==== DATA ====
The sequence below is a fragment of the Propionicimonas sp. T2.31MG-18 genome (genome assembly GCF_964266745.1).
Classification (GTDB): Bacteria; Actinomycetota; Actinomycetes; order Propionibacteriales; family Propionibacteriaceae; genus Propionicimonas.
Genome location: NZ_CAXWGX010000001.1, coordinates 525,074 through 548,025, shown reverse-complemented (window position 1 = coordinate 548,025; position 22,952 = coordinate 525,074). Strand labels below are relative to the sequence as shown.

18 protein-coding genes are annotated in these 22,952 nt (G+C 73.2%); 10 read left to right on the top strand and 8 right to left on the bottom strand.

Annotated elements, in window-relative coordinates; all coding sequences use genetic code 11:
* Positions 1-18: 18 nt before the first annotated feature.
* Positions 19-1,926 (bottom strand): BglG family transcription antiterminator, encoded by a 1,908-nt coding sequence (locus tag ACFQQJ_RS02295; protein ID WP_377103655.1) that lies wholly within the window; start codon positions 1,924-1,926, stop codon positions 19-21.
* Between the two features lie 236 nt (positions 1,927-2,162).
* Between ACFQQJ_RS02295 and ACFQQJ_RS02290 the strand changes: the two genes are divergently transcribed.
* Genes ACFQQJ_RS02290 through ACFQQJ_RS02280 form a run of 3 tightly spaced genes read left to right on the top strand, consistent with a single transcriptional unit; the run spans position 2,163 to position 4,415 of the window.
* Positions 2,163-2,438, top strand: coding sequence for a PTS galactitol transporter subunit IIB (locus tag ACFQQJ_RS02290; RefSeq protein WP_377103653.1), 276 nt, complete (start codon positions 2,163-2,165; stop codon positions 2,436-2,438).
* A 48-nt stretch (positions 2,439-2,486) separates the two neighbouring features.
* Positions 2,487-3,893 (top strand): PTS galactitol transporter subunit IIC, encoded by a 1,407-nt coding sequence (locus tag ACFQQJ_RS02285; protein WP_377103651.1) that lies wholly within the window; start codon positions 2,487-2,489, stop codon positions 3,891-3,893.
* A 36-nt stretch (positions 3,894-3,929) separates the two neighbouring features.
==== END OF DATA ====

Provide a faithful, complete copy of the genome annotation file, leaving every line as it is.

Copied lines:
The sequence below is a fragment of the Propionicimonas sp. T2.31MG-18 genome (genome assembly GCF_964266745.1).
Classification (GTDB): Bacteria; Actinomycetota; Actinomycetes; order Propionibacteriales; family Propionibacteriaceae; genus Propionicimonas.
Genome location: NZ_CAXWGX010000001.1, coordinates 525,074 through 548,025, shown reverse-complemented (window position 1 = coordinate 548,025; position 22,952 = coordinate 525,074). Strand labels below are relative to the sequence as shown.

18 protein-coding genes are annotated in these 22,952 nt (G+C 73.2%); 10 read left to right on the top strand and 8 right to left on the bottom strand.

Annotated elements, in window-relative coordinates; all coding sequences use genetic code 11:
* Positions 1-18: 18 nt before the first annotated feature.
* Positions 19-1,926 (bottom strand): BglG family transcription antiterminator, encoded by a 1,908-nt coding sequence (locus tag ACFQQJ_RS02295; protein ID WP_377103655.1) that lies wholly within the window; start codon positions 1,924-1,926, stop codon positions 19-21.
* Between the two features lie 236 nt (positions 1,927-2,162).
* Between ACFQQJ_RS02295 and ACFQQJ_RS02290 the strand changes: the two genes are divergently transcribed.
* Genes ACFQQJ_RS02290 through ACFQQJ_RS02280 form a run of 3 tightly spaced genes read left to right on the top strand, consistent with a single transcriptional unit; the run spans position 2,163 to position 4,415 of the window.
* Positions 2,163-2,438, top strand: coding sequence for a PTS galactitol transporter subunit IIB (locus tag ACFQQJ_RS02290; RefSeq protein WP_377103653.1), 276 nt, complete (start codon positions 2,163-2,165; stop codon positions 2,436-2,438).
* A 48-nt stretch (positions 2,439-2,486) separates the two neighbouring features.
* Positions 2,487-3,893 (top strand): PTS galactitol transporter subunit IIC, encoded by a 1,407-nt coding sequence (locus tag ACFQQJ_RS02285; protein WP_377103651.1) that lies wholly within the window; start codon positions 2,487-2,489, stop codon positions 3,891-3,893.
* A 36-nt stretch (positions 3,894-3,929) separates the two neighbouring features.